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The Laramie Project, one of the most-performed theater pieces in America, has become a modern classic. In this expanded edition, it is joined by an essential and moving sequel to the original play. On October 7, 1998, a young gay man was discovered bound to a fence outside Laramie, Wyoming, savagely beaten and left to die in an act of brutality and hate that shocked the nation. Matthew Shepard’s death became a national symbol of intolerance, but for the people of the town, the event was deeply personal. In the aftermath, Moisés Kaufman and members of the Tectonic Theater Project went to Laramie and conducted more than 200 interviews with its citizens. From the transcripts, the playwrights constructed an extraordinary chronicle of life in the town after the murder. In The Laramie Project: Ten Years Later, the troupe revisits the town a decade after the tragedy, finding a community grappling with its legacy and its place in history. The two plays together comprise an epic and deeply moving theatrical cycle that explores the life of an American town over the course a decade.
THE STORY: On November 6, 1998, gay University of Wyoming student Matthew Shepard left the Fireside Bar with Aaron McKinney and Russell Henderson. The following day he was discovered on a prairie at the edge of town, tied to a fence, brutally beaten, and close to death. Six days later Matthew Shepard died at Poudre Valley Hospital in Ft. Collins, Colorado. On November 14th, 1998, ten members of Tectonic Theatre Project traveled to Laramie, Wyoming and conducted interviews with the people of the town. Over the next year, the company returned to Laramie six times and conducted over 200 interviews. These texts became the basis for the play The Laramie Project. Ten years later on September 12th, 2008, five members of Tectonic returned to Laramie to try to understand the long-term effect of the murder. They found a town wrestling with its legacy and its place in history. In addition to revisiting the folks whose words riveted us in the original play, this time around, the company also spoke with the two murderers, McKinney and Henderson, as well as Matthew's mother, Judy Shepard. THE LARAMIE PROJECT: TEN YEARS LATER is a bold new work, which asks the question, "How does society write its own history?"
A Study Guide for Moises Kaufman's "The Laramie Project," excerpted from Gale's acclaimed Drama For Students. This concise study guide includes plot summary; character analysis; author biography; study questions; historical context; suggestions for further reading; and much more. For any literature project, trust Drama For Students for all of your research needs.
"The culmination of the two year process of researching, casting, rehearsing and producing the socially relevant play, The Laramie project, by Moises Kaufman and members of Tectonic Theater Project" --abstract.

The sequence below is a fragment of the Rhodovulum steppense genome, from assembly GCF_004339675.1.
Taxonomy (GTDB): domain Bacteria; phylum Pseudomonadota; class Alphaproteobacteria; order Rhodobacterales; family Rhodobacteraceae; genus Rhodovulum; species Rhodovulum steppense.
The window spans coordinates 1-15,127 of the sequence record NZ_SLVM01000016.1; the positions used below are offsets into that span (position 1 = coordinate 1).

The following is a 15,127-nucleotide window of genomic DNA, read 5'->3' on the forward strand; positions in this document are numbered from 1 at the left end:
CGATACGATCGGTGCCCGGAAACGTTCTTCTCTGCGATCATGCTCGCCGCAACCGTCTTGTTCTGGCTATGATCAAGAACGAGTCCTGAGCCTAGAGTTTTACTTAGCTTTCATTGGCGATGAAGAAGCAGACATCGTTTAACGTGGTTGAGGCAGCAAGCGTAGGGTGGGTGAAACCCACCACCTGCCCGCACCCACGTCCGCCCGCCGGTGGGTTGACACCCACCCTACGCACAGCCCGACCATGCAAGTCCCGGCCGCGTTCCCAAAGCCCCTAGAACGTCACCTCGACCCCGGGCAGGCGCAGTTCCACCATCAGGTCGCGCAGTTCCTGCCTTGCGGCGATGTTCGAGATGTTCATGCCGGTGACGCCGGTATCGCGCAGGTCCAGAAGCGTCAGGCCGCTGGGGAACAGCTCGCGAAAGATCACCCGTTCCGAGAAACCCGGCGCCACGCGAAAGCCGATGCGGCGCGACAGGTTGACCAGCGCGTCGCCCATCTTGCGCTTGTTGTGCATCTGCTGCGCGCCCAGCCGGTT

The Tectonic Theater Project (TTP) under the leadership of Moisés Kaufman began their ethnographic research in Laramie, Wyoming in November 1998, four weeks after the murder of Matthew Shepard. The impact of The Laramie Project is significant as an example of theatre for social change; however the methods used by the TTP to gather and disseminate their research material for this project are often overlooked. Furthermore a full-length epilogue, published ten years after the original performance, reassesses the research and results, developing a complicated field of ethical dilemmas in representation. This article maps the ways in which The Laramie Project is connected to and also how it significantly departs from the codes of ethics outlined by three leading anthropological organizations and considers the challenges inherent in performance as representation. Documentary drama, like The Laramie Project, becomes a rich and useful space for rehearsing the ways in which ethics guide fieldwork in anthropology and performance, and how these disciplines might learn from and employ particular strategies inherent to each discipline.
This volume is a comprehensive collection of critical essays on The Taming of the Shrew, and includes extensive discussions of the play's various printed versions and its theatrical productions. Aspinall has included only those essays that offer the most influential and controversial arguments surrounding the play. The issues discussed include gender, authority, female autonomy and unruliness, courtship and marriage, language and speech, and performance and theatricality.
In 1998, the horrific murders of Matthew Shepard -- a gay man living in Laramie, Wyoming -- and James Byrd Jr. -- an African American man dragged to his death in Jasper, Texas -- provoked a passionate public outrage. The intense media coverage of the murders made moments of violence based in racism and homophobia highly visible and which eventually led to the passage of The Matthew Shepard and James Byrd Jr. Hate Crimes Prevention Act in 2009. The role the media played in cultivating, shaping, and directing the collective emotional response toward these crimes is the subject of this gripping new book by Jennifer Petersen. Tracing the emotional exchange from news stories to the creation of law, Petersen calls for an approach to media and democratic politics that takes into account the role of affect in the political and legal life of the nation.

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